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    I don’t want in the least to be a jerk about this piece. I can relate to it, inasmuch as my last effort to find a new job was for the most part a miserable and disheartening experience, and I don’t personally have anything like the will to engage in good faith with the kind of bullshit that’s described here.

    With that said, this kind of thing - of which I’ve read countless iterations by now - mostly functions for me as a reminder that, at root, the industry is completely fucked and somehow we’re all playing along. The fundamental work of most “software engineering” is poisonous to the world, the organizations described in these essays are owned by people who fall somewhere on a spectrum between con artists and malevolent oligarchs, and a class of diligent strivers is engaged in competing for a place in the second-order technical/administrative ranks. A status that lets you earn much better money than in most of the rest of the economy while directly helping engineer everybody else into a state of precarity. (A state which, of course, is what awaits you if you exit the predatory scene you’re enabling before extracting enough resources to be insulated from its effects.)

    Doing well in this environment seems to require either a quietly mercenary attitude or a profound capacity for self deception. There is of course a lot of human wreckage along the way. It’s striking to me how seldom I see anyone make the leap from “trying to get these jobs was a bad time full of getting raked over the algorithmic live-coding coals” to “we should burn this entire structure to the ground”.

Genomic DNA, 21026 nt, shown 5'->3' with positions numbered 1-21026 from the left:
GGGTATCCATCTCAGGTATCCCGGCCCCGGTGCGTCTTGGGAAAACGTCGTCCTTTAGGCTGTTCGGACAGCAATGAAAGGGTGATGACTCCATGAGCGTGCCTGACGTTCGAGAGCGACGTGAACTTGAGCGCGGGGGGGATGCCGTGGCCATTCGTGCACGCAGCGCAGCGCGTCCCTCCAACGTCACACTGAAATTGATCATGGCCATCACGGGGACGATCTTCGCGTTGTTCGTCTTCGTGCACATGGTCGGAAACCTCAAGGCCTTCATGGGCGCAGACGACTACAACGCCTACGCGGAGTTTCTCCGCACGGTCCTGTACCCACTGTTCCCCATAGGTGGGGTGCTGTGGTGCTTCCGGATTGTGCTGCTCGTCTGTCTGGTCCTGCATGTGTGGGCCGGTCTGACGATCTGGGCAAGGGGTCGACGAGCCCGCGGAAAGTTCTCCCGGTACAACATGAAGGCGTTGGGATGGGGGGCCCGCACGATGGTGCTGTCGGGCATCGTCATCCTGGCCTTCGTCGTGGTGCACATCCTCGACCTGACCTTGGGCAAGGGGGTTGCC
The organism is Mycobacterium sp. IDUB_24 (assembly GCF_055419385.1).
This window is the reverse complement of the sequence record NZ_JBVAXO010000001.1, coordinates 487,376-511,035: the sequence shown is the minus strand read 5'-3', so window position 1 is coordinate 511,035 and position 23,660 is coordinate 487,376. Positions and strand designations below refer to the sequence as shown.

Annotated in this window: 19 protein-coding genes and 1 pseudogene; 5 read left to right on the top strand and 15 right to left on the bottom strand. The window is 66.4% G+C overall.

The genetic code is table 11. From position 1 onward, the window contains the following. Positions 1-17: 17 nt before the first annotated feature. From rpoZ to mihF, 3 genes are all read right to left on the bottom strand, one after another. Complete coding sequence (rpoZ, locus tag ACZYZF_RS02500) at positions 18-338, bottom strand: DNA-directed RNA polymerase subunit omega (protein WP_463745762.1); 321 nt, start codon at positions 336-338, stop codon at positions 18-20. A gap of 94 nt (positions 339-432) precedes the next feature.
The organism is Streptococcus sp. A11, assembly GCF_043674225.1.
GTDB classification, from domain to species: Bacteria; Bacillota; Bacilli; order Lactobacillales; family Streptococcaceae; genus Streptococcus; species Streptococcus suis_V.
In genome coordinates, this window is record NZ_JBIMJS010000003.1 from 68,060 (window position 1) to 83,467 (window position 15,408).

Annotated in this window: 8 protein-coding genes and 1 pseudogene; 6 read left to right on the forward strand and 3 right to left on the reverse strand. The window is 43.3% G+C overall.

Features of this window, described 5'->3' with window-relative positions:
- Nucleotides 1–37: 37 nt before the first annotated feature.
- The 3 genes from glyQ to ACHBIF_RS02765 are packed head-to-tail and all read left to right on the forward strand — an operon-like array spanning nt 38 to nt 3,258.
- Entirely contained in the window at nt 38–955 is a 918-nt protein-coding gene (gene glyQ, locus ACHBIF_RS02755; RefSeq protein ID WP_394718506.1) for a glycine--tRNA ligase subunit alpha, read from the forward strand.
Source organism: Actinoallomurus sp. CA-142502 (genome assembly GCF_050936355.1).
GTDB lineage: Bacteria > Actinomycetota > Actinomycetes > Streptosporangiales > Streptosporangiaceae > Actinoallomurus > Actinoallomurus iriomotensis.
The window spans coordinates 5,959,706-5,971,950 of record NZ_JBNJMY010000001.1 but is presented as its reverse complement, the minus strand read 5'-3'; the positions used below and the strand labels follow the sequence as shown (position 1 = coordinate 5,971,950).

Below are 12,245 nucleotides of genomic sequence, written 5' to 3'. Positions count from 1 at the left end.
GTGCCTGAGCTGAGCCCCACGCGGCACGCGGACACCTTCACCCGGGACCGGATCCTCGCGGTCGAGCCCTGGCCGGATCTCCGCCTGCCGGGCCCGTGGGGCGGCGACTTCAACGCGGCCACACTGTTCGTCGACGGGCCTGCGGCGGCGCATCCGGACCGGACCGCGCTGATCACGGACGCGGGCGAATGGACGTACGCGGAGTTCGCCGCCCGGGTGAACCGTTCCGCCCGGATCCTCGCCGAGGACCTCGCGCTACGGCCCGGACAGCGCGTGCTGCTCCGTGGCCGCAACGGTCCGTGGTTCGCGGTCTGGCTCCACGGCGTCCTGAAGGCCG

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      To be fair though, software engineering isn’t a homogeneous field, and I’m not sure ‘most’ is poisonous to the world. I have certainly never worked on anything I would consider poisonous, enabling of some kind of evil, or similar. What I do now is targeted at helping people out of bad situations and get themselves more stable.

      If you have some analyses of software engineering across the full spectrum that can back up what you’re claiming, I’d be interested to see them, as what I hear in articles like this just sound like they’re from a bubble I haven’t been near.

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        what I hear in articles like this just sound like they’re from a bubble I haven’t been near

        Those are exactly my feelings. For the last 10 years in the field I haven’t been anywhere close to the environment described in pieces like this, and yet every time they pop up people (mostly on the orange site though) always find it relatable and comment with their similar experiences.

        Perhaps it’s just my own bubble, but it seems so alien and bizarre that it seems like an entirely different industry whatsoever. My first job was in a ~300-person company, and that was the last time I had a technical interview, and the last time someone asked for my resume. Everything since then was a “oh, we already know you from somewhere else/seen your code on github, that’ll do, when can you start”.

        All this talk about having a Top Dog Company in your CV, and I’m yet to see anyone even bothering to look at mine. All this bragging about massive salaries if you can get there, and yet my friends at Google get about the same money as I do with me bouncing between small companies and niche startups. I don’t think I’m that unique here either – and it makes me wonder why do people choose to put up with that crap? Multi-stage interviews, GDPR-insulting background checks, and for what? A status symbol, bragging rights? In an industry that is so starved for competent engineers that it’s willing to please you left right and center if you ask for it?

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        Your comment has generalizations such as

        at root, the industry is completely fucked and somehow we’re all playing along. The fundamental work of most “software engineering” is poisonous

        and your solution (even though I hope metaphorical) is unrealistic and violent: